In the meantime, I started messing around with some tools trying to figure out this 3G 'issue' and the effect of large buffers more out of curiosity - It (3G) really serves me well when its working, that and I was bored...
A few things to note:
- Today is a saturday so I expect more contention since the sites around here serve residential/home users. Which means that with my large files, TCP is wrecking havoc as usual.
Buffers on all the network elements are shared and distributed among all clients, the radio controllers are shared and obviously we share the internet backhaul networks. That initial connection to the Radio is what I was curious about.
We have gone through cycles of high capacity at the edge, then at the core then to the edge again. In the past it used to be that Dialup users in Kenya rarely cumulatively filled an ISP's capacity, Newer technologies like DSL, frame relay, ppp multilink saved the consumer but moved the bottleneck to the core.
The internet has a single method of mitigating/signalling congestion. By dropping packets.This is the only way you notice that 'hey, that packet never arrived, and do something about it'. Windowing (tcp) is built around this mechanism. The other mechanism is known as Explicit congestion Notification (ECN). It's like telling your friend on your way to work driving in the opposite direction ', Hey, the road is flooded back there', use another route or dont go at all.
The best solution is always more capacity, however you can only get so much with 3G/edge/gprs. What most computers and home routers have nowadays is huge buffers. Buffers increase delay - because you pack the packet longer. Which means some packets get to their destination pretty much useless. Its like being in traffic jam past a doctors appointment time. getting there late is useless. So the very solutions you build in (longer jam controlled by a traffic cop) tends to break the network more.
Remember the internet and our networks rely on packets dropping to deal with congestion. excessive buffering breaks that.
So back to 3G; please note most of what powers 3G and Edge (actually lets focus on 3G) was designed at a time telecommunication networks didnt care much about data. So obviously transmitting 1500bytes as a single packet is pretty much impossible (ie the MTU on most of those systems is much much lower). This obviously calls for alot of what tcp is known for - fragment, transmit, reorder and ----buffering.
Unfortunately I decided on this article at a time when the 3G network seems to be okay. at least the RTT are not as bad as earlier in the day.
C:\Documents and Settings\jgitau>ping 126.96.36.199 Pinging 188.8.131.52 with 32 bytes of data: Reply from 184.108.40.206: bytes=32 time=84ms TTL=56 Reply from 220.127.116.11: bytes=32 time=104ms TTL=56 Reply from 18.104.22.168: bytes=32 time=83ms TTL=56 Reply from 22.214.171.124: bytes=32 time=111ms TTL=56 Ping statistics for 126.96.36.199: Packets: Sent = 4, Received = 4, Lost = 0 (0% loss), Approximate round trip times in milli-seconds: Minimum = 83ms, Maximum = 111ms, Average = 95ms
So what could possibly have been happening - when things were not working out for me: When you are served by a busy RNC, you have to wait for some time to retransmit the damaged packets, or the RNC to retransmit it to back to you (tcp 101). Most of these are buffered waiting completion (remember each packet is fragmented then put together for onward transmission). Also remember TCP is end to end, however on a 3G network, the said 'end points' are actually multiple endpoints. You probably use up about 8 - 10 IP addresses for each connection - RNC to the Core, SGSN to GGSN, GGSN to the Internet etc- each of those elements have to bring up a session for you to transmit....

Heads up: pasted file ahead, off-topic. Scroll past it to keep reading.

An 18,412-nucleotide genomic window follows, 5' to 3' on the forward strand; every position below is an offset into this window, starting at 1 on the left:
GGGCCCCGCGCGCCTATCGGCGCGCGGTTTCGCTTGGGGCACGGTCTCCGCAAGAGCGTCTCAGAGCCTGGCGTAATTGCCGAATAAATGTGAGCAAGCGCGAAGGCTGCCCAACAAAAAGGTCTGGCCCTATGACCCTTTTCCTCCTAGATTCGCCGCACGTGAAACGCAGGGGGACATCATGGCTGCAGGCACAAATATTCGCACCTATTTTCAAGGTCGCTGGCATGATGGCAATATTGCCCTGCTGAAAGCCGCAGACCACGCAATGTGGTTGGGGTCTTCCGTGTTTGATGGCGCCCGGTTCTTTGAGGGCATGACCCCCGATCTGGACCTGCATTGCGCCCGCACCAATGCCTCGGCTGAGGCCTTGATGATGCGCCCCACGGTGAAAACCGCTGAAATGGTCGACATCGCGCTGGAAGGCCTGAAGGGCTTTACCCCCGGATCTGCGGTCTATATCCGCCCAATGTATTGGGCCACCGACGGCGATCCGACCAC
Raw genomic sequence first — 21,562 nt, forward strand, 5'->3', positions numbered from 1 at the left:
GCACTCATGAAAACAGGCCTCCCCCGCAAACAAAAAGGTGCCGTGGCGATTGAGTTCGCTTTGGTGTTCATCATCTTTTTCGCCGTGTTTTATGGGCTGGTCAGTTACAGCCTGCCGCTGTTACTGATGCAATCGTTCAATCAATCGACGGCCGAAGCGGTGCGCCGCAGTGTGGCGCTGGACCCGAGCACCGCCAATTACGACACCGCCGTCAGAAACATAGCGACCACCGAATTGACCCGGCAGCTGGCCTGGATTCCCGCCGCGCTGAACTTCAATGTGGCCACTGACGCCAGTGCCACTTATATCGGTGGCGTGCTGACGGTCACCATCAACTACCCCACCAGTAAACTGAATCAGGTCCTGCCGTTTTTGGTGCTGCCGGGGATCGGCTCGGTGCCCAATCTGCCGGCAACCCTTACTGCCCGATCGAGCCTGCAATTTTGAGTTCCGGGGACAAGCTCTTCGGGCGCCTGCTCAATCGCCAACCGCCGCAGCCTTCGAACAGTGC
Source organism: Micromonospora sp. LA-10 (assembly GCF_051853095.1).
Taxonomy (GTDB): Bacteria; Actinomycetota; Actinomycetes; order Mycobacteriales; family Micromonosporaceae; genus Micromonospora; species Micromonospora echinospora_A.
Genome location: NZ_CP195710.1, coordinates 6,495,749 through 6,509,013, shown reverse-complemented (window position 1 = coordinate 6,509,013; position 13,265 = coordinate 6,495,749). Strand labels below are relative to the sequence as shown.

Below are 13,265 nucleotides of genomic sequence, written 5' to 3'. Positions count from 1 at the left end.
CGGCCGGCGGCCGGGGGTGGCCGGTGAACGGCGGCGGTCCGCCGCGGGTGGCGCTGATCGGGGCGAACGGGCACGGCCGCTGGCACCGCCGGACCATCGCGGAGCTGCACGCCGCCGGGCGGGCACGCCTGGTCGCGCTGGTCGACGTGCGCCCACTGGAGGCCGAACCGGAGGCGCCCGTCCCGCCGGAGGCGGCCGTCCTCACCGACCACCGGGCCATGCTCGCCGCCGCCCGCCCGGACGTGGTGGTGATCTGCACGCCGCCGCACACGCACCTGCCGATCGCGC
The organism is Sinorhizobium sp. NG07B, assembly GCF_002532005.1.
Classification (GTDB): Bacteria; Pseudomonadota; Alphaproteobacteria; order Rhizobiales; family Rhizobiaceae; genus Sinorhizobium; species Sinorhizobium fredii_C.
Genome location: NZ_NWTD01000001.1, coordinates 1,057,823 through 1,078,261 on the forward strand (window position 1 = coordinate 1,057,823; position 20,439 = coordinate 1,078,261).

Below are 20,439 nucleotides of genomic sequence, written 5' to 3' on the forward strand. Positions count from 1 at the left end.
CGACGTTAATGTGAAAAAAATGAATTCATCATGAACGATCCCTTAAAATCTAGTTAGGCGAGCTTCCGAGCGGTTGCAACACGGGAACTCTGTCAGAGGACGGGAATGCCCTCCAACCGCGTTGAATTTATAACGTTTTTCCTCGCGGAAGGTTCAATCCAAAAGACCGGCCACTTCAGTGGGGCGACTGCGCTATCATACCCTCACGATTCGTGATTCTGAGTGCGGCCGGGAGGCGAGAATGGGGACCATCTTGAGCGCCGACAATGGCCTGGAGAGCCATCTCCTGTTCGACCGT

By not signalling congestion, the buffers fill up because the endpoints never backed off. The buffers stay full until the load lessens. Suddenly all of you 'clients' are suffering and complaining but the RNC can't really do much for you now can it?...So is buffering bad?
This whole thing becomes worse when you try tuning stuff and realize that the bandwidth for 3G is variable. I say pick an amount lets say a conservative 128K and tune your system with if you are so inclined.
I have no point here today other than to say that 3G networks are not easy to predict. The RNC is the first bit that actually deals with your packet and more often than not is going to be the first culprit when congestion occurs. Everything else from there on is able to handle larger packet sizes. ehh no wait there's an SGSN just after that:-)....End to end qos could help but I know of no one implementing it...I however look forward to LTE and maybe a technology like HSUPA - what that does is eliminate the number of buffers you have to deal with.
Sooo tools I use frequently or would like to use more of: - I put some of them here just so I remember where to find them....:-)
Mlab has set of tools
netalyzr and a sample output from my 3g connection
Network buffer measurements (?): Uplink 3500 ms, Downlink 430 ms We estimate your uplink as having 3500 msec of buffering. This is quite high, and you may experience substantial disruption to your network performance when performing interactive tasks such as web-surfing while simultaneously conducting large uploads. With such a buffer, real-time applications such as games or audio chat can work quite poorly when conducting large uploads at the same time. We estimate your downlink as having 430 msec of buffering. This level may serve well for maximizing speed while minimizing the impact of large transfers on other traffic.
Note the Uplink buffer above. So obviously my skype suffered if i uploaded the 'huge' files on one computer while skyping on another.